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Inanna is a evening-long multimedia "concert play," premiered in a series of performances in September, 2009 in Zürich, Switzerland. The work is a collaboration with director Mirjam Neidhart, featuring violinist Maja Cerar and actress Beren Tuna.
Inanna combines narrative and drama with the musicial virtuosity of a concerto: The ancient Sumerian goddess Inanna, Queen of Heaven and Earth, has returned, but in a suicidal state. Her friend and protector, Ninshubur, communicates only through music. Together they depict vivid scenes of the Inanna epic fragments, some of the earliest literature known to mankind, originating in the land known today as Iraq, stories that resonate strongly with the later writings of the Old Testament of the Bible.
Inanna negotiates the nexus of theatrical drama and concert. The music, composed by Douglas Geers, is performed by violin (Maja Cerar), an “orchestra” of electronically-manipulated sounds (Geers), and an actress (Beren Tuna). The play, created by Mirjam Neidhart from fragments of Inanna myths, envisions the ancient Sumerian goddess Inanna facing a contemporary world that has grown remote from the cult of worship that once surrounded her.
The music of Inanna establishes an interaction of an ensemble of audio sampled from contemporary urban settings - including voices, street sounds, machinery vehicles, weapons, and TV/radio broadcasts - with the violin, voice, and live computer morphing of their audio signals. The individual instruments step forward from the ensemble numerous times, including numerous sections where the musical content expands into virtuosic interludes featuring the violin.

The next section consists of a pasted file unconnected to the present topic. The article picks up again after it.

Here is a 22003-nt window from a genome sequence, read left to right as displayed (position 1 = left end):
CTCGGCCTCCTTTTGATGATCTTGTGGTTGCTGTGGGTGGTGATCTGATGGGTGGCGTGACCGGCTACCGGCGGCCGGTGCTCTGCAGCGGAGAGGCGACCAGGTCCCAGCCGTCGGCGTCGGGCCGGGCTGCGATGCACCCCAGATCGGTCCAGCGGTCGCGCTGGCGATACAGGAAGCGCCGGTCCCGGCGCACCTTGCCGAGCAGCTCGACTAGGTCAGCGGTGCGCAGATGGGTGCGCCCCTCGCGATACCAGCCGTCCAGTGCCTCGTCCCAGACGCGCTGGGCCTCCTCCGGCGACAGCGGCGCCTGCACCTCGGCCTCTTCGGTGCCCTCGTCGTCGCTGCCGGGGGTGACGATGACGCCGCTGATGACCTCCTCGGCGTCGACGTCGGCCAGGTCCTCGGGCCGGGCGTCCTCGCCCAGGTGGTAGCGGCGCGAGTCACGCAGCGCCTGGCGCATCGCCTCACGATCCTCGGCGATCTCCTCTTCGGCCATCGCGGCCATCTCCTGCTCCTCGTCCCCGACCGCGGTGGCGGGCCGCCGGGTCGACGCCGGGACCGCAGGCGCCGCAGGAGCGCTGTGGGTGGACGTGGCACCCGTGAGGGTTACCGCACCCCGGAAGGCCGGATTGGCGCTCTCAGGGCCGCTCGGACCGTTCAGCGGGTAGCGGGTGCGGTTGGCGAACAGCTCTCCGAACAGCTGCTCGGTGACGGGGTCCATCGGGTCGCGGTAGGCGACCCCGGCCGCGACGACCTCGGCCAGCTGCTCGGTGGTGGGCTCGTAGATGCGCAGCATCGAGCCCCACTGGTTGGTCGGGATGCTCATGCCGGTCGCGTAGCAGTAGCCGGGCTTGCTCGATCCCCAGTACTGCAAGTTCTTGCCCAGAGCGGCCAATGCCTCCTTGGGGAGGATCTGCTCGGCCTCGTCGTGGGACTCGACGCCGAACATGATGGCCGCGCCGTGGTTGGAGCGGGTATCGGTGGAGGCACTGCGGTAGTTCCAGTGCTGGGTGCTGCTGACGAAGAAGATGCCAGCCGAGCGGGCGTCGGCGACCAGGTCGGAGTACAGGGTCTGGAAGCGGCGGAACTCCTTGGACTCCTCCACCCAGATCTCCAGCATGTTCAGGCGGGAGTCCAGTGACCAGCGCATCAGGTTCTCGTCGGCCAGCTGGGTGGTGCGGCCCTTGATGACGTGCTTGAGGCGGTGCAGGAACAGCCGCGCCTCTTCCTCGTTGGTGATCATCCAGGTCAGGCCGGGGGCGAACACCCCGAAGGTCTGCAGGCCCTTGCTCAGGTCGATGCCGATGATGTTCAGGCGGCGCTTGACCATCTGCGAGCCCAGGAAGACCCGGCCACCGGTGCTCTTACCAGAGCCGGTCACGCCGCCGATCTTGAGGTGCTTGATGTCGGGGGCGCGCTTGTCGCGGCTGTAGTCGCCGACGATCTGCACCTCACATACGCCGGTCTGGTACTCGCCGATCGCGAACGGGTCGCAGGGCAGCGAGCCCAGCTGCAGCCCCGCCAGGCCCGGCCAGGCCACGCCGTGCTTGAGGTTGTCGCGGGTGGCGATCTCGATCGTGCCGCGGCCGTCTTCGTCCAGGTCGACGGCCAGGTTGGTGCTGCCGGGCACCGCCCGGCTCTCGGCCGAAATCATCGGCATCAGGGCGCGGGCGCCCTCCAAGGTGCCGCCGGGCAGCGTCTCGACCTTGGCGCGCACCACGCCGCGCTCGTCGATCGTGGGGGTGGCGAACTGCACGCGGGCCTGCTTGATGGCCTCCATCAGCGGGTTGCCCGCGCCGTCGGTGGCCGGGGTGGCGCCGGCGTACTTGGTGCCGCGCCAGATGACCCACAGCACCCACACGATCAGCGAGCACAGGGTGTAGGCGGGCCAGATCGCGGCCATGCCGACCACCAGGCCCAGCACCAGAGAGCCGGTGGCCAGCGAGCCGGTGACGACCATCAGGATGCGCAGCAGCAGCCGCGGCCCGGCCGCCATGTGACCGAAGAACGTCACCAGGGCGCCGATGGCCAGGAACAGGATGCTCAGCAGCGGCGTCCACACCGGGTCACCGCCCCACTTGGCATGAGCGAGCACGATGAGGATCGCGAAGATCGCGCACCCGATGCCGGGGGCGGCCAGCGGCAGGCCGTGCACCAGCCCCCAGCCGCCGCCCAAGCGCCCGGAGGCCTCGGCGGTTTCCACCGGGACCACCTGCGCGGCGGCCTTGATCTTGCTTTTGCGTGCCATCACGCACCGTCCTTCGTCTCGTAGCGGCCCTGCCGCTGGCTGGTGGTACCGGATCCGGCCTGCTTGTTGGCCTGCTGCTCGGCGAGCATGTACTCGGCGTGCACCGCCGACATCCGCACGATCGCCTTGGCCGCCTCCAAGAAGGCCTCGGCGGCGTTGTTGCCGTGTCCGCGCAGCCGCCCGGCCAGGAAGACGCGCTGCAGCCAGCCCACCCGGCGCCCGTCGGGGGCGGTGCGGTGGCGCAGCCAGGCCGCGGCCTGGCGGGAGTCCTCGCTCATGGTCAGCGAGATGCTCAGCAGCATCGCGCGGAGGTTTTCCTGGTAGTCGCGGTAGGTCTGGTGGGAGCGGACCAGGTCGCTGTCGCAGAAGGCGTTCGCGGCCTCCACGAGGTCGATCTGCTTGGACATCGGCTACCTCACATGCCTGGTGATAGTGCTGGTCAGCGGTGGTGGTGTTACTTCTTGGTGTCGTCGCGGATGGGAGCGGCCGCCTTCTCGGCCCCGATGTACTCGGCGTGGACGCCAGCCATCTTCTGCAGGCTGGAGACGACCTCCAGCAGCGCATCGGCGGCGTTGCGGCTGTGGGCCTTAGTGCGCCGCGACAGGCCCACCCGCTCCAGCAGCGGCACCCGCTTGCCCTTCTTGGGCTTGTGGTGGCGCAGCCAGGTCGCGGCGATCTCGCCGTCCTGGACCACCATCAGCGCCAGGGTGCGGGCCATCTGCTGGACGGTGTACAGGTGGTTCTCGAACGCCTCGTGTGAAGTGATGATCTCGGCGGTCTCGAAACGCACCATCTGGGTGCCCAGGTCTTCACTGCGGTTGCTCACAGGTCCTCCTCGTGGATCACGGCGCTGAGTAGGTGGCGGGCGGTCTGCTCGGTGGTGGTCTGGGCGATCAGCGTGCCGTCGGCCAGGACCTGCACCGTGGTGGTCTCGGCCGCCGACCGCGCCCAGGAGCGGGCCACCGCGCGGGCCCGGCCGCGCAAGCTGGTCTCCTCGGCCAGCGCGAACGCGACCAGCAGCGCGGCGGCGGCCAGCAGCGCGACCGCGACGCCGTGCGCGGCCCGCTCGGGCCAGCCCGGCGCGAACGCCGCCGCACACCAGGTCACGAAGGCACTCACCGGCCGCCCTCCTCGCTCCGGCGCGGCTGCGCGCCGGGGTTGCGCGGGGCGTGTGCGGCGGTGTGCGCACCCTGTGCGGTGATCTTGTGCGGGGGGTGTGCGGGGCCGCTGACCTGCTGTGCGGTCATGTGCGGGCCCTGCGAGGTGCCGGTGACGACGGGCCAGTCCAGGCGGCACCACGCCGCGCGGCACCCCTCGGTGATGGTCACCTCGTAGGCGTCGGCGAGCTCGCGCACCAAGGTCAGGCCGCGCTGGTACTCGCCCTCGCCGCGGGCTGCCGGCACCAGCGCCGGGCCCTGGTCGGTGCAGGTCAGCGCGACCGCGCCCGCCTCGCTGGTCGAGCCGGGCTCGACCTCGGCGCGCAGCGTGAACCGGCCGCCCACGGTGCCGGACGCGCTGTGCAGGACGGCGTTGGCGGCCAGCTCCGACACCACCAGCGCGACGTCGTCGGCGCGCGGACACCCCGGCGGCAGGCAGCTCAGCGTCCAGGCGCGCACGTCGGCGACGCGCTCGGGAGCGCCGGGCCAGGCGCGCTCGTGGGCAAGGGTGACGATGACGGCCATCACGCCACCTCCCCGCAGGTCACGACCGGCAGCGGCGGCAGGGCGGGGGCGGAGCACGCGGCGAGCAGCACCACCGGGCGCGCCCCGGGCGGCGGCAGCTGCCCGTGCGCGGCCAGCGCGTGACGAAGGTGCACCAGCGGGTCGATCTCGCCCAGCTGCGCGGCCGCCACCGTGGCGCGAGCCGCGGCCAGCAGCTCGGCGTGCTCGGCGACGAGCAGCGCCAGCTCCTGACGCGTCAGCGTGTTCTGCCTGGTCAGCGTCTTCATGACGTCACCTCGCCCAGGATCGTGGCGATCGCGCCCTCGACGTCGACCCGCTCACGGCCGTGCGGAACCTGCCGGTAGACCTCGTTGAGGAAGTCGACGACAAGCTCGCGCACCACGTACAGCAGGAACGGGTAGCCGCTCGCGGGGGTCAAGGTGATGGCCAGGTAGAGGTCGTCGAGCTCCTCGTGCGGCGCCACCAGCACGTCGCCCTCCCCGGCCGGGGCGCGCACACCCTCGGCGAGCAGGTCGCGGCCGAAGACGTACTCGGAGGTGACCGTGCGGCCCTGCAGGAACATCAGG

Geers has constructed the music of Inanna to depict the human psyche amid a post-industrial, mechanized and digitized environment. He has applied his technique of “sonic microscopy” to create musical materials for the piece, through a combination of spectral analyses and morphings of found sounds, as well as extreme time-stretching and transcription of micro-melodic components. Through a combination of these processes and the thematically-chosen referential samples, Inanna exhibits both a firm structure and improvisational vibrancy, manifest in both its electronic sounds and the written score.
The live sounds of the violin and actress are treated via a software instrument that Geers created specifically for this composition and which he performs on his laptop computer. This instrument applies a wide range of re-ordering and coloring to bring audio out of natural time and to transform sonic spectra.
Inanna premiered on September 5, 2009 at the Rigiblick Theater in Zürich, with additional performances on September 13, 17, and 18.
Video excerpts on Youtube:
If you would like to know more about the methods used to compose this piece, please email Doug Geers.